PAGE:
Proposal (825) to South American Classification Committee
Treat Sarkidiornis sylvicola as a separate species from Sarkidiornis melanotos
The American Comb-Duck, Sarkidiornis sylvicola has been treated since the 19th century (including Hellmayr and Peters [as Sarkidiornis carunculatus]) as a species apart from the "African" Duck Sarkidiornis melanotos until Delacour & Mayr (1945 Wilson Bull, 57: 3-55) treated as subspecies.
The reasons for this subordination are as follows (Delacour & Mayr 1945: 28):
"The Comb Duck (Sarkidiornis melanotos) includes two well-marked subspecies, one (melanotos) extending from Africa to south-east Asia…, the other (carunculatus) inhabiting South America. We have observed at Clères that the racial hybrids are not intermediate. In such hybrid broods some birds look like pure melanotos and others like pure carunculatus."
This subordination to the Old World taxon was adopted by Meyer de Schauensee (1966. The species of birds of South America), Blake (1977. Manual of Neotropical Birds), and the AOU (1998. Check-list of North American Birds), but not by Wetmore (1965. The Birds of the Republic of Panama), Kear (2005 Ducks, Geese and Swans), or Hoyo & Collar (2014. HBW and BirdLife International Illustrated Checklist of the Birds of the World).
In his phylogenetic classification and a general listing of taxa, Livezey (1997. Annals of Carnegie Museum 66 (4): 457-496) recognizes Sarkidiornis sylvicola as an independent species emphasizing the contrasting coloring of the sides and flanks, gray in S. melanotos and black in S. sylvicola.
The Delacour hybrids were obtained (artificially?) in his particular zoo, in Clères, Normandy, France. Generally, the resulting hybrids have intermediate parental characteristics. I cannot comment on the meaning of non-intermediate hybrids in BSC. However, this curious resilience of characters seems to favor the independence of these phenotypes. Regardless, hybridization in captivity is not a valid basis for considering two taxa to be conspecific under any modern version of the BSC.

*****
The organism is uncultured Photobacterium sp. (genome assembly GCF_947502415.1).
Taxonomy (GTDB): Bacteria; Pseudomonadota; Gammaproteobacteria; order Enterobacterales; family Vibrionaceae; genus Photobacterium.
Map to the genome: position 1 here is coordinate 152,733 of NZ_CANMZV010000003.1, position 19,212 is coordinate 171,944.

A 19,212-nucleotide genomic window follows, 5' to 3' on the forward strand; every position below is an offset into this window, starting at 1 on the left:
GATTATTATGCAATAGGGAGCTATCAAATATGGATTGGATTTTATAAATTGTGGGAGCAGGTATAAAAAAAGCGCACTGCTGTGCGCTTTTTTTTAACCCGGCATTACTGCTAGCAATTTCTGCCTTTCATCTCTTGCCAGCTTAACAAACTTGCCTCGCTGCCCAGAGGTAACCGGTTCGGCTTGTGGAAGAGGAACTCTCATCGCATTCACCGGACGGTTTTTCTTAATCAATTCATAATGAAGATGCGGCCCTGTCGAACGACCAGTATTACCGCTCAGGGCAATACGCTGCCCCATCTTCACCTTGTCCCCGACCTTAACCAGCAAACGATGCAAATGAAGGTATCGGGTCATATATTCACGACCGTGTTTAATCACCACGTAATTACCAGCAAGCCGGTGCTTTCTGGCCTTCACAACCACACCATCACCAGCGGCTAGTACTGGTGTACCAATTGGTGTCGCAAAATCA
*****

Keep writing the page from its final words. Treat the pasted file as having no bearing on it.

There may be other diagnostic differences between sylvicola and melanotos. Apparently, sylvicola has smaller dimensions in both sexes (at least, on average) than melanotos. The calls (the species is basically mute) appear to be lower-pitched, with more bass, in melanotos; however, the sampling (Xeno-canto) is very small.
My vote is in support of the split, considering the well-marked differences between these two. See illustration below:
Fernando Pacheco, May 2019
Comments from Claramunt: “YES. Tough call. However, these birds are much more similar than what those illustrations suggest. Check the illustrations in the HBW instead (see below). Basically, the main difference is black versus grayish flanks. However, sylvicola is also smaller, and del Hoyo & Collar (2014) mentioned the shape of the comb, which seems slightly different, but a more detailed analysis would be desirable.
“That they hybridize in captivity is not evidence of potential free interbreeding in the wild. The statement about hybrids being similar to one or the other parent suggests that the main distinguishing character, the color of the flanks, is produced by a single Mendelian gene. However, the differences between the two taxa are not restricted to a single gene, as there are size differences. In addition, flank color (and maybe comb shape) may be involved in sexual selection and potentially species recognition. Taken together, I think that elevating sylvicola to species is reasonable, pending some falsifying evidence of reproductive compatibility or genomic homogeneity.”
Comments from Robbins: “YES, for recognizing Sarkidiornis sylvicola as a species based on the rather dramatic morphological differences. As others have noted, captive hybridity is meaningless for assessing species limits, especially with regard to waterfowl.”
Comments from Zimmer: “YES”. As noted in the Proposal, and by the comments from others on the committee, hybridization in captivity, particularly with a notoriously promiscuous group like waterfowl, is meaningless in establishing species limits. The plumage differences are fairly dramatic, and there are accompanying mensural differences as well as likely differences in comb size and shape, all of which trumps the flimsy basis for lumping these taxa in the first place, in my opinion.”